Congress raised concerns last week regarding the Obama administration’s tendency to avoid assertive action against foreign hackers, claiming the White House has failed to protect the country from large-scale cyber-attacks. While defenders of the administration claim that Obama’s policy known as “deterrence by denial” is the right course of action, instances such as China’s successful data breach on the Office of Personnel Management (OPM), which compromised the records of 22 million federal workers, would suggest otherwise. According to a recent article by Bill Gertz, “deterrence by denial refers to a defensive effort to protect information networks against an onslaught of increasingly sophisticated and innovative cyber intrusions in the hope that foreign data thieves will eventually give up trying—rather than any effort to actually deter such attacks before they occur.” Overall, this policy fits Obama’s approach of avoiding the use of assertive or offensive action against foreign adversaries which have, according to opponents of the administration, failed to deter large-scale attacks from China, Russia, Iran and North Korea.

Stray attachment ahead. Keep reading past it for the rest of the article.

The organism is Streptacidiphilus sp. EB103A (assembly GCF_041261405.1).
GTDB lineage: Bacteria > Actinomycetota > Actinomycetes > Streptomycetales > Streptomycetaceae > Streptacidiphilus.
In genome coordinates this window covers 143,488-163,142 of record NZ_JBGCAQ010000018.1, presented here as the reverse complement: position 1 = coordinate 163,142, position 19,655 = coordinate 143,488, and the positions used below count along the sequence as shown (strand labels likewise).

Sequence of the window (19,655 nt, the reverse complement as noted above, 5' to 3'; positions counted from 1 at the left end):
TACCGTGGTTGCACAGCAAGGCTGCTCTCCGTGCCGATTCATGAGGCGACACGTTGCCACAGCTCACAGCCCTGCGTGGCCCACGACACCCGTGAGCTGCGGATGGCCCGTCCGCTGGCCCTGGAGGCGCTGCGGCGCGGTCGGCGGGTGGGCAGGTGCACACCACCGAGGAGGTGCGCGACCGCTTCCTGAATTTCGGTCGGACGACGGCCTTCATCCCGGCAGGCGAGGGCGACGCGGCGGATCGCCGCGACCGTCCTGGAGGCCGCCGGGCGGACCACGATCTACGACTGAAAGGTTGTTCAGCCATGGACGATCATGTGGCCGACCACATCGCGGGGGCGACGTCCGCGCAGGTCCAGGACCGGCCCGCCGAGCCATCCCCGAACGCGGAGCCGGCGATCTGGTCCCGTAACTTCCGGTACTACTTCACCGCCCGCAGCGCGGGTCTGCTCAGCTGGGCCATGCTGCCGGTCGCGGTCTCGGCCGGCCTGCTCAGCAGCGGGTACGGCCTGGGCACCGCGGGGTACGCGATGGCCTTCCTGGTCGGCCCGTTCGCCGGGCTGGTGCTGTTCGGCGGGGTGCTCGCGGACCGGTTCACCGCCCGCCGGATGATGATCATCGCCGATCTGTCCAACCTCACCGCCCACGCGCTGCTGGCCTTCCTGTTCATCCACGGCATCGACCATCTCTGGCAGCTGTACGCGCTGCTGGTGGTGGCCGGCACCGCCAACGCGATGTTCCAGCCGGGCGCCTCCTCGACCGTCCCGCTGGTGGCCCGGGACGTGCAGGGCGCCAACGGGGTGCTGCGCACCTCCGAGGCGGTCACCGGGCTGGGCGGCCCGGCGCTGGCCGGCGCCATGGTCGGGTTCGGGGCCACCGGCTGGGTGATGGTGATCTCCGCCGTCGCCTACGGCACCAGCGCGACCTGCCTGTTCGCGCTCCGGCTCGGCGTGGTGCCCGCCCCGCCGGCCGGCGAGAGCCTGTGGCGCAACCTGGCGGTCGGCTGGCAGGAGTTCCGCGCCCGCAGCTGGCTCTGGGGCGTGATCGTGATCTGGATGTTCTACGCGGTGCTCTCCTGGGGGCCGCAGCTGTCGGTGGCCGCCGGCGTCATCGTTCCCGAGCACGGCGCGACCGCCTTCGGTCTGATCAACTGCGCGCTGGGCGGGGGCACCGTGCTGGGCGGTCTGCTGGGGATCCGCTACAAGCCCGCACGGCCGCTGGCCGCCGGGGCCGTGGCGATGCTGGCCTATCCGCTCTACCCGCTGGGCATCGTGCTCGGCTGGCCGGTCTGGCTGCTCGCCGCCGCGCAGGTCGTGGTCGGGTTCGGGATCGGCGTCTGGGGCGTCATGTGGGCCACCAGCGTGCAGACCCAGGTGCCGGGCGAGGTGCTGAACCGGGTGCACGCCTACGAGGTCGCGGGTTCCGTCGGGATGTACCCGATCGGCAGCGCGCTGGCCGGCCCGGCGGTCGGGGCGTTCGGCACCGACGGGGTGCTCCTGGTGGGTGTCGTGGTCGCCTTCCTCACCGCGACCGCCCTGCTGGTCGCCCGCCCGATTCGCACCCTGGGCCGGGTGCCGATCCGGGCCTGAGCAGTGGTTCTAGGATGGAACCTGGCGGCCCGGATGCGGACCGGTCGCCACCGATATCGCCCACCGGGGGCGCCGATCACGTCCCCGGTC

Christopher Painter, the State Department’s coordinator for cyber security, did claim that progress has led to international talks regarding norms of behavior in cyber space. However, he could not specify any direct results from the administration’s “deterrence by denial” approach, according to the article. “Our policy, as I think you know, is to look at law enforcement and network security aspects, where we’re talking about cyber defense before going to other tools,” he told a Senate hearing on May 25. Senate Armed Services Committee Chairman John McCain (R., Ariz.) has since dismissed the current cyber defense strategy due to the minimized role of offensive cyber capabilities as well as current ambiguities in the policy. “Make no mistake, we are not winning the fight in cyberspace,” McCain said. “Our adversaries view our response to malicious cyber activity as timid and ineffectual. Put simply, the problem is a lack of deterrence. The administration has not demonstrated to our adversaries that the consequences of continued cyber-attacks against us outweigh the benefit. Until this happens, the attacks will continue, and our national security interests will suffer.”